1.  Statement of my beliefs about pre-school education


2.  Article by Mark Horne:  Daycare or Early Childhood Education


3.  Article from the Wall Street Journal The Dispiriting Evidence on Preschool


4.  Article from the Cato Institute  Race to the Cradle


5.  Article from the American Thinker Preschools Using Marxist Theories


6.  Wendy Davis' Attempt to Sneak Universal Pre-K into Texas


7.  Houston Do Gooders Want the State (YOU) to Pay for Pre-K


8.  Chronicle Article About Greg Abbott's Hopes for Pre-K


9.  Report from The Daily Signal


10. John Rosemond's Column on PreK








Here is a quote from a recent article (February 2013) by David Brooks in the New York Times:   "The big federal early childhood program, Head Start, has been chugging along since 1965, and the outcomes are dismal. Russ Whitehurst of the Brookings Institution summarizes the findings of the most rigorous research: "There is no measurable advantage to children in elementary school of having participated in Head Start. Further, children attending Head Start remain far behind academically once they are in elementary school. Head Start does not improve the school readiness of children from low-income families."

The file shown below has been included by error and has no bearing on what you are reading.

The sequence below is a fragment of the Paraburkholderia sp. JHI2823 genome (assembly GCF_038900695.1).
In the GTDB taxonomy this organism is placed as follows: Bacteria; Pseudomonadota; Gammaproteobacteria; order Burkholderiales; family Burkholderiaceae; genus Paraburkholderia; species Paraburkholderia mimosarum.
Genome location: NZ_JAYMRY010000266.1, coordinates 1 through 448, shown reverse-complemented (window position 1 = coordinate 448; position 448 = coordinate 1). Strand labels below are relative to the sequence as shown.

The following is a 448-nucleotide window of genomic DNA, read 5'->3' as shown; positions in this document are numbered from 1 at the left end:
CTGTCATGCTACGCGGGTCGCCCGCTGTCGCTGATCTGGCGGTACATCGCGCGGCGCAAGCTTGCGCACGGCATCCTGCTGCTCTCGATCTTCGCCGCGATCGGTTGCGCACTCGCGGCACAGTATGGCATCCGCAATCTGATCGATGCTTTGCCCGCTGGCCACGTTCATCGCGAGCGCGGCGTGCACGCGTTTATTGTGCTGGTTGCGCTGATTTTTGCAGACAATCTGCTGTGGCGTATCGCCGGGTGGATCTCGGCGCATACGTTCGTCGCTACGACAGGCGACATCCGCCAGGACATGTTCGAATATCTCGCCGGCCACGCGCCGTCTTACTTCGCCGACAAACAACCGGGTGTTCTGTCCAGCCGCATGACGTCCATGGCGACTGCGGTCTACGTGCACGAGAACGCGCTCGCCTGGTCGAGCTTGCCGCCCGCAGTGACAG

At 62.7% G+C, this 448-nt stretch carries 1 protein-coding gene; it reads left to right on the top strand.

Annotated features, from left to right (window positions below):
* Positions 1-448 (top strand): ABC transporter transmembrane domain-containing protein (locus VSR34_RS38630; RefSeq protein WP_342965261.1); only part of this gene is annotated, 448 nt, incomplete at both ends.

And yet, liberals everywhere are pushing Pre-K programs for not only disadvantaged children (read their parents don't take the time to read to them), but for everyone else's children as well.  The certainty here is that the GOVERNMENT realizes that the sooner they get their hands and philosophies on our children, the sooner their will may be imposed on the populace.



The following articles point out many of the problems inherent in these programs.


Here is yet another bogus "report" prepared by those who have a vested interest in having pre-school programs.  This time it's the elementary principals' association.  How dumb do they think we are?